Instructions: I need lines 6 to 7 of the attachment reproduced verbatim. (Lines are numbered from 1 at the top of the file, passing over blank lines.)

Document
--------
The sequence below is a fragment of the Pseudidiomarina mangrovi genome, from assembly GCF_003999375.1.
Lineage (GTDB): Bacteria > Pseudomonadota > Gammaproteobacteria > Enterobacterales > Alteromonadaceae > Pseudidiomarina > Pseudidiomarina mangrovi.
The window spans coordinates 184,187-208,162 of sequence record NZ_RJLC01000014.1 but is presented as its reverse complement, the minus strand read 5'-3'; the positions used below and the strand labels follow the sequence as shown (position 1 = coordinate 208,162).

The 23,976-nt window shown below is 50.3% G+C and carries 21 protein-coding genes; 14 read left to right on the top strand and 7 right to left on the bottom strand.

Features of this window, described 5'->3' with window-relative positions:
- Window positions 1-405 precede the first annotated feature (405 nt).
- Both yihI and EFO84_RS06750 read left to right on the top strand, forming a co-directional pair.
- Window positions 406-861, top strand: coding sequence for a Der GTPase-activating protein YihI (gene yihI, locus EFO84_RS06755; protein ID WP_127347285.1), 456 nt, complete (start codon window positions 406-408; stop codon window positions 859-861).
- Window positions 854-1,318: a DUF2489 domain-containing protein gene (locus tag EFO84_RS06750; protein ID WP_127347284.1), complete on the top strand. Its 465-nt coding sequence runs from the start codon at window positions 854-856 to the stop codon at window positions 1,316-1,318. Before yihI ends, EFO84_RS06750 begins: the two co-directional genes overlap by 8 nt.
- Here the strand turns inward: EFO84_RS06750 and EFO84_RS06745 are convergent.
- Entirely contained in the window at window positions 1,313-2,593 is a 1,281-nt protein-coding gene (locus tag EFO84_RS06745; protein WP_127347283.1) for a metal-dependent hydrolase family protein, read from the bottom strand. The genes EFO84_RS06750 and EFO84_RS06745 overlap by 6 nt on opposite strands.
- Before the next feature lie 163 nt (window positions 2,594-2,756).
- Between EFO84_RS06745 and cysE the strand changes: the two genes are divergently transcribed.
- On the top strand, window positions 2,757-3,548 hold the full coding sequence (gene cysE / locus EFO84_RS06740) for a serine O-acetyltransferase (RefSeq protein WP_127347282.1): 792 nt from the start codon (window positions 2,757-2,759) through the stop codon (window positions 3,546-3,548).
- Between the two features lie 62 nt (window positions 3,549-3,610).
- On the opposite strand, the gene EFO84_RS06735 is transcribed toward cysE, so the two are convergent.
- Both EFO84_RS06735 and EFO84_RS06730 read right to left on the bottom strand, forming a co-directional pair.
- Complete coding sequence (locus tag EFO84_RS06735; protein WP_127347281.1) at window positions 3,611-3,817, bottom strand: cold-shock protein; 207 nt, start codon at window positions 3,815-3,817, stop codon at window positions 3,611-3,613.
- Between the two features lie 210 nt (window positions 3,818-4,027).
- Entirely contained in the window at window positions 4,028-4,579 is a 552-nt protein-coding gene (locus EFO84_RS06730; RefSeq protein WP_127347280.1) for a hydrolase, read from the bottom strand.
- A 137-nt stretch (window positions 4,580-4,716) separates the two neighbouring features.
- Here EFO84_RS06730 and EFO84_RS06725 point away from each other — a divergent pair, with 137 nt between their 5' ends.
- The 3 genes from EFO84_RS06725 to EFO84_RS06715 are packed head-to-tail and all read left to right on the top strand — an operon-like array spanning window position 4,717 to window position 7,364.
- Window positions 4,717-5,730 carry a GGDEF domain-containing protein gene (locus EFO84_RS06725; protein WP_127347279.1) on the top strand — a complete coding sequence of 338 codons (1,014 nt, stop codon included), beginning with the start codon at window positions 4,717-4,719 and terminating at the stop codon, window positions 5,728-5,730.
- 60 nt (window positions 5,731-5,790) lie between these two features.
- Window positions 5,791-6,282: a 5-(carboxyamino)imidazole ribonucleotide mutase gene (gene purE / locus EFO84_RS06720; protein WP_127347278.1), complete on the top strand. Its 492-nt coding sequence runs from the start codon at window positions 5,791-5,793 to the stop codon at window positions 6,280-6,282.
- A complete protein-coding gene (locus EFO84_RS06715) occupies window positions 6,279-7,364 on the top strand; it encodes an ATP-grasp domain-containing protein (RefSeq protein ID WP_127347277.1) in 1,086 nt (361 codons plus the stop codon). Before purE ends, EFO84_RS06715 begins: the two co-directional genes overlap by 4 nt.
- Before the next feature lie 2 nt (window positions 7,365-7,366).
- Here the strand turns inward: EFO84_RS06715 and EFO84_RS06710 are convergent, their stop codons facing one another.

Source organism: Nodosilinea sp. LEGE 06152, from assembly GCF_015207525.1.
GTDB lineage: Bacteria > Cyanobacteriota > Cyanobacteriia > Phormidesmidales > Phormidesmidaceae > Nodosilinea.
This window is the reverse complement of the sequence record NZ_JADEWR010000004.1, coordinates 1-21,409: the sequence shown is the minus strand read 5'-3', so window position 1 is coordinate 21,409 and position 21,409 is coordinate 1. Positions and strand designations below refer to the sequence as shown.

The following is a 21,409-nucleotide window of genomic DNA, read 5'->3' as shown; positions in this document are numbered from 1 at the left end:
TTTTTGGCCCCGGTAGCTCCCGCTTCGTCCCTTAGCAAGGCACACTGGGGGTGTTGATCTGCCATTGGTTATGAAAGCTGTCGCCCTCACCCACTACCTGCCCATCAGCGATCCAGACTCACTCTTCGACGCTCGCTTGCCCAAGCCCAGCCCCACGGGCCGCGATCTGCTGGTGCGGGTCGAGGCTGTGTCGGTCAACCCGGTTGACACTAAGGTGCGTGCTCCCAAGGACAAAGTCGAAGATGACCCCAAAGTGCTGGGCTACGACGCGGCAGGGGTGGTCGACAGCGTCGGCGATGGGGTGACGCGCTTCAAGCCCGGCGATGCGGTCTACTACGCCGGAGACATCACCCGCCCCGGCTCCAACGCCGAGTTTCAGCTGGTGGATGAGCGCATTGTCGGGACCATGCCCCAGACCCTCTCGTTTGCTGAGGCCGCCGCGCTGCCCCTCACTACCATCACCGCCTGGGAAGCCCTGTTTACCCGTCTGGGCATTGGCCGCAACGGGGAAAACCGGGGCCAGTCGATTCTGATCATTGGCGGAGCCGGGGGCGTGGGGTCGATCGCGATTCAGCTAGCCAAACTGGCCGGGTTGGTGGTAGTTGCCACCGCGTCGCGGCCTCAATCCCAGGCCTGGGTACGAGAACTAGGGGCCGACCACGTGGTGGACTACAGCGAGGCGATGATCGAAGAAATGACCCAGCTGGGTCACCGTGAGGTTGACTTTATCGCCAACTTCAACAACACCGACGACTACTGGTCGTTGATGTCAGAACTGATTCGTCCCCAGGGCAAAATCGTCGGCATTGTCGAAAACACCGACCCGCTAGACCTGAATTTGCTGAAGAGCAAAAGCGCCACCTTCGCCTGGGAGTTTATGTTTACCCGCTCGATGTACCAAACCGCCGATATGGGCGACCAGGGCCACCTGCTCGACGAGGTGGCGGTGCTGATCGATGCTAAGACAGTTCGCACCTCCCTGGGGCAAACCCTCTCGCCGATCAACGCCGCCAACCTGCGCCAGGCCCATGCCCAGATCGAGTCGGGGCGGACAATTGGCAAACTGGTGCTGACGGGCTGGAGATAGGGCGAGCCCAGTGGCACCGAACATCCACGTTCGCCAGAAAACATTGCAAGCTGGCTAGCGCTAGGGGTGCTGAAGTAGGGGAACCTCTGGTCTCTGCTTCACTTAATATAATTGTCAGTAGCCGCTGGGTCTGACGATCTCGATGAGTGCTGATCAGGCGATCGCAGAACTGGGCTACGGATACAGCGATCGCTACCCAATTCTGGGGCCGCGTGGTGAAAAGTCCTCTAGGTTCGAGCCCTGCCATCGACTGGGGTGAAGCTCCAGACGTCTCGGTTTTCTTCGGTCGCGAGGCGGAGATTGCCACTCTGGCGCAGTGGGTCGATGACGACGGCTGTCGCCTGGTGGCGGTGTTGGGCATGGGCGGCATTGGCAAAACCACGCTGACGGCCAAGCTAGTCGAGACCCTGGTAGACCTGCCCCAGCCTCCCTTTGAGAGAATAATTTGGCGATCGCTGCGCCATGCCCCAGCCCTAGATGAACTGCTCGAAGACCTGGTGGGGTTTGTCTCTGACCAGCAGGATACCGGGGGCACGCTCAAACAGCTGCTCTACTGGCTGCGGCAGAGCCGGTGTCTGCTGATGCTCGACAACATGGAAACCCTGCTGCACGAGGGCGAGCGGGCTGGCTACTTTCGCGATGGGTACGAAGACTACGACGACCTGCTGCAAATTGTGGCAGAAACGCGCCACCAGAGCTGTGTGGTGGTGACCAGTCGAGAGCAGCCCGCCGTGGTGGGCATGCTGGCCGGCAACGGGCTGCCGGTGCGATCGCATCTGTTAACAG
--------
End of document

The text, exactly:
- Window positions 1-405 precede the first annotated feature (405 nt).
- Both yihI and EFO84_RS06750 read left to right on the top strand, forming a co-directional pair.